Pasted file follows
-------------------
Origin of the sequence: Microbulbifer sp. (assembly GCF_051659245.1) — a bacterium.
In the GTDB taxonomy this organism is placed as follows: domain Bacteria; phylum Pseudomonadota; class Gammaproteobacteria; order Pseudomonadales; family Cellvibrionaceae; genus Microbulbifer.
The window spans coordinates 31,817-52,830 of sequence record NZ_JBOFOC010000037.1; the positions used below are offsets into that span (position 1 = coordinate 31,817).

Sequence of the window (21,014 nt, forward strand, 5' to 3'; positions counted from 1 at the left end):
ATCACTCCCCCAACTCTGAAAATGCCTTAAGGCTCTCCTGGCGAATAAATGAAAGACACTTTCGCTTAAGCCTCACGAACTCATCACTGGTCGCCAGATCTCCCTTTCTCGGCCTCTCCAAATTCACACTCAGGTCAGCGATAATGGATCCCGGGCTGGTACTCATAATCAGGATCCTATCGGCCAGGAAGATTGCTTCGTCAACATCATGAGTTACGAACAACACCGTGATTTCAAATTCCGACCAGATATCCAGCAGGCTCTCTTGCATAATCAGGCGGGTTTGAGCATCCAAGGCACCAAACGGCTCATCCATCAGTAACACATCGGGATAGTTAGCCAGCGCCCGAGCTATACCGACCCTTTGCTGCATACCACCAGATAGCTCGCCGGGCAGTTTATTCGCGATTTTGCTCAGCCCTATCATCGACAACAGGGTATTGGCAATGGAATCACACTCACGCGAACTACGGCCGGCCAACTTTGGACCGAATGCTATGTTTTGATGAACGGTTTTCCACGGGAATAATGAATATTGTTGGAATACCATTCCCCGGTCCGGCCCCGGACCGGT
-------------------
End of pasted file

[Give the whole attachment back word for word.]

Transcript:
Origin of the sequence: Microbulbifer sp. (assembly GCF_051659245.1) — a bacterium.
In the GTDB taxonomy this organism is placed as follows: domain Bacteria; phylum Pseudomonadota; class Gammaproteobacteria; order Pseudomonadales; family Cellvibrionaceae; genus Microbulbifer.
The window spans coordinates 31,817-52,830 of sequence record NZ_JBOFOC010000037.1; the positions used below are offsets into that span (position 1 = coordinate 31,817).

Sequence of the window (21,014 nt, forward strand, 5' to 3'; positions counted from 1 at the left end):
ATCACTCCCCCAACTCTGAAAATGCCTTAAGGCTCTCCTGGCGAATAAATGAAAGACACTTTCGCTTAAGCCTCACGAACTCATCACTGGTCGCCAGATCTCCCTTTCTCGGCCTCTCCAAATTCACACTCAGGTCAGCGATAATGGATCCCGGGCTGGTACTCATAATCAGGATCCTATCGGCCAGGAAGATTGCTTCGTCAACATCATGAGTTACGAACAACACCGTGATTTCAAATTCCGACCAGATATCCAGCAGGCTCTCTTGCATAATCAGGCGGGTTTGAGCATCCAAGGCACCAAACGGCTCATCCATCAGTAACACATCGGGATAGTTAGCCAGCGCCCGAGCTATACCGACCCTTTGCTGCATACCACCAGATAGCTCGCCGGGCAGTTTATTCGCGATTTTGCTCAGCCCTATCATCGACAACAGGGTATTGGCAATGGAATCACACTCACGCGAACTACGGCCGGCCAACTTTGGACCGAATGCTATGTTTTGATGAACGGTTTTCCACGGGAATAATGAATATTGTTGGAATACCATTCCCCGGTCCGGCCCCGGACCGGT